Might Lose When… The shots aren’t falling. Because the Buckeyes love to pull the trigger from deep, it should be no surprise that when the shooters are on target, the Buckeyes will be hard to beat. On the contrary, when Ohio State is cold from deep, the results aren’t pretty (In the Preseason NIT title game against Texas A&M, a 70-47 loss, Ohio State shot 14-for-58 from the field and an even worse 4-for-19 [21.1 percent] from 3-point range). Ohio State is should be the 2007-08 poster child for the famous phrase: “Live by the 3, die by the 3.”
Might Surprise You With… its vaunted 2-3 zone. While Ohio State’s zone isn’t impenetrable, opponents will be surprised at the length the Buckeyes possess down in the post. Joining the 7-foot Koufos is 6-10 senior Othello Hunter. The only reason the nation hasn’t heard more about Hunter is, for most of his career, he’s played second fiddle to another big man (Terence Dials, Greg Oden and now Koufos). Hunter would be a solid 12-and-10 guy if he was the starting center. However, his numbers never jump out at you after a game, but his defensive intensity and shot-blocking presence in the paint is undeniable.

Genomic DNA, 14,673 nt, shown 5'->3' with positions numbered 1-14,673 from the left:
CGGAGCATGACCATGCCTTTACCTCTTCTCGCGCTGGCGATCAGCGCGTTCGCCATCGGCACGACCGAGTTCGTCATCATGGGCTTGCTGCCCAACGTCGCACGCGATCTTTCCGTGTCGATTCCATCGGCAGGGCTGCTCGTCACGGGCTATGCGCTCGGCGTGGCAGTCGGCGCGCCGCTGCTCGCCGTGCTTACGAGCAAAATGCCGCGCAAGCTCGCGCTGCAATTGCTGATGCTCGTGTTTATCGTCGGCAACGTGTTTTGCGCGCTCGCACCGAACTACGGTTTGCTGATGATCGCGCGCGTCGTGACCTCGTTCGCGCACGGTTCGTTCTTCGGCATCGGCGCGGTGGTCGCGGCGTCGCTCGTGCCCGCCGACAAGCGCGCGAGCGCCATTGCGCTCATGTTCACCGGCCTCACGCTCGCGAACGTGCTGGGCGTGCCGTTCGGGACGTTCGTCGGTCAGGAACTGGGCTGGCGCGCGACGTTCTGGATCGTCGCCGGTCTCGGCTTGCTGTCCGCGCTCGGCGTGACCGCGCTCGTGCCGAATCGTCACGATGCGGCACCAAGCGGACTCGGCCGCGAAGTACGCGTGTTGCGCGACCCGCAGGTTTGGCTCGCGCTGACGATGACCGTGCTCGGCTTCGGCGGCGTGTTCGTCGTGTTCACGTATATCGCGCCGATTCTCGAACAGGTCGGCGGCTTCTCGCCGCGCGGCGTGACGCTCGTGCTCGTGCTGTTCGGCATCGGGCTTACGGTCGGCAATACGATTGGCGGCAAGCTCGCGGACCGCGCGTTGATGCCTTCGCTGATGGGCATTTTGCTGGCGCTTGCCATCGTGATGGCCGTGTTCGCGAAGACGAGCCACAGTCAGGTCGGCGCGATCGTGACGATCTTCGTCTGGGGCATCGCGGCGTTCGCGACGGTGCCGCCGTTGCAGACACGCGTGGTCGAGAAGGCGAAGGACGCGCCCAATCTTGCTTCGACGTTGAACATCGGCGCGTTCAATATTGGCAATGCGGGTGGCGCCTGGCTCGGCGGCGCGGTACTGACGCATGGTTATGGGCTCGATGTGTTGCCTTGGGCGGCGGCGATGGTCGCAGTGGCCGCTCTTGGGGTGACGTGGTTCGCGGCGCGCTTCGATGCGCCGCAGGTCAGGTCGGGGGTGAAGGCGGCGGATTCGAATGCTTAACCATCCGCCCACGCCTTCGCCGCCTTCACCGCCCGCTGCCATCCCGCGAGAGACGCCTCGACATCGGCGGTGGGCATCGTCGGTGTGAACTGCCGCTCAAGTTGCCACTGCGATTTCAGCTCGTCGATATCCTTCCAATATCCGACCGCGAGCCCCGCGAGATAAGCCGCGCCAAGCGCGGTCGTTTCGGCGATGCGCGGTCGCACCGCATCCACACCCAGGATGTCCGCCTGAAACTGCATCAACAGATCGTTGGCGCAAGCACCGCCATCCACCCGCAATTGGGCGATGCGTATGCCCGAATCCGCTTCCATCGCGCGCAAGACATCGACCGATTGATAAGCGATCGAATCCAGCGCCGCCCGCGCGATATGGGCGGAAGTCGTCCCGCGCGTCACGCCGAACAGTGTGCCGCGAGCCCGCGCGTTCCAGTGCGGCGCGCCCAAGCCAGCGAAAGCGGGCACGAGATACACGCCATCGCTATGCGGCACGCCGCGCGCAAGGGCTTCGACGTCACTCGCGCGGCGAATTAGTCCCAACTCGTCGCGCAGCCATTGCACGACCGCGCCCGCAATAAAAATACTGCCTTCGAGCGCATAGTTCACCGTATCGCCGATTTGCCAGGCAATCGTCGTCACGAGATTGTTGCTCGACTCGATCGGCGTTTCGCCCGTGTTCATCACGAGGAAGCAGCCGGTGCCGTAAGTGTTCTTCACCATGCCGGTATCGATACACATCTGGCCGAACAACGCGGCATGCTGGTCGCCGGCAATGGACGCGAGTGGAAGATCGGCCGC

Predicted finish in the NCAA’s: This is not an NCAA Tournament team. If the Buckeyes somehow knock off Michigan State (March 9), their tournament chance will have improved drastically, but that doesn’t mean the Buckeyes are a worthy one of the 34 at-large spots. Two home wins over a pair of top 20 teams and a deep run in the Big Ten Tournament (OSU, if its wins the next game, will be guaranteed the conference’s No. 5 seed in the tournament. That sets up a quarterfinal matchup with Michigan State and a likely semifinal matchup against Wisconsin. Two wins there and the Buckeyes will have strung together four straight very impressive victories and will be in the Big Ten Tournament finals. That would secure a bid, based on the deep tourney run and four big-time victories. Now, expecting that, after watching this team play this season, would be drunken optimism. Ohio State is an NIT team and, if it happens to land on the right side of this year’s weak bubble, a first-round NCAA Tournament exit would be in store.